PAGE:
With these considerations in mind, I'm planning another beany experiment.  This time, I intend to boil (or, rather, simmer, in light of the difficulty of boiling anything in the clay cooking pots of the period) bacon and onions together with some of the canned beans I have left.  Granted, I only need to boil canned beans for about 8-10 minutes, and I do not need to spend hours soaking and cooking dried favas for edibility.  However, it's more conceivable that a Carolingian cook might have thrown onions into a pot toward the end of a long cooking process than to assume that such a cook would have pre-fried them first.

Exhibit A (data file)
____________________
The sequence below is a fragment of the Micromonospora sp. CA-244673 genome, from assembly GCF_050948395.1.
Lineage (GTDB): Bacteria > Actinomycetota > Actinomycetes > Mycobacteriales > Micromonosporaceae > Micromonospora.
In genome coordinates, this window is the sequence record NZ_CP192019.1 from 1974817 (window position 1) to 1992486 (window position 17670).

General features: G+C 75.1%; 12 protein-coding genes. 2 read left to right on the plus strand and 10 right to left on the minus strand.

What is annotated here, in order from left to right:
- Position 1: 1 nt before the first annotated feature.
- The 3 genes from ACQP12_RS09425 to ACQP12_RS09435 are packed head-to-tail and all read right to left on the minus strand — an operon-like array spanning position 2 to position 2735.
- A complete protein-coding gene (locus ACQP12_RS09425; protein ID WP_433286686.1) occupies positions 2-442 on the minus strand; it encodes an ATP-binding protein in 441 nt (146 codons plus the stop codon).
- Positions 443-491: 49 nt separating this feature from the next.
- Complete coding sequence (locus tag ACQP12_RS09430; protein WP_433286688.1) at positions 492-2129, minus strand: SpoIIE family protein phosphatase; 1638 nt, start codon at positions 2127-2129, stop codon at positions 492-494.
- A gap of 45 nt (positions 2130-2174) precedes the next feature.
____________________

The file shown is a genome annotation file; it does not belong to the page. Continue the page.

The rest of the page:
Part of the impetus for this new experiment is my realization that I don't have to use supermarket bacon.  When I made my last bean recipe, I'd forgotten that we have a sizable hunk of dry-cured bacon, a present from a friend.  It's hard enough that it might need to be boiled to be edible--a boon for the experiment I have in mind.  (In fact, this bacon might need more boiling/simmering to be edible than the canned beans.)  For my next beany experiment, I will hack off some of the bacon and simmer it with my beans, along with some onion pieces, for a much longer time than the 8 minutes of hard boiling recommended by the ful medames recipe I've been using.  The mustard can be stirred in right before serving, as Bach suggests.  I expect this will get me closer to the true Carolingian bean experience.  It will be interesting to see how well my spouse and I like the result.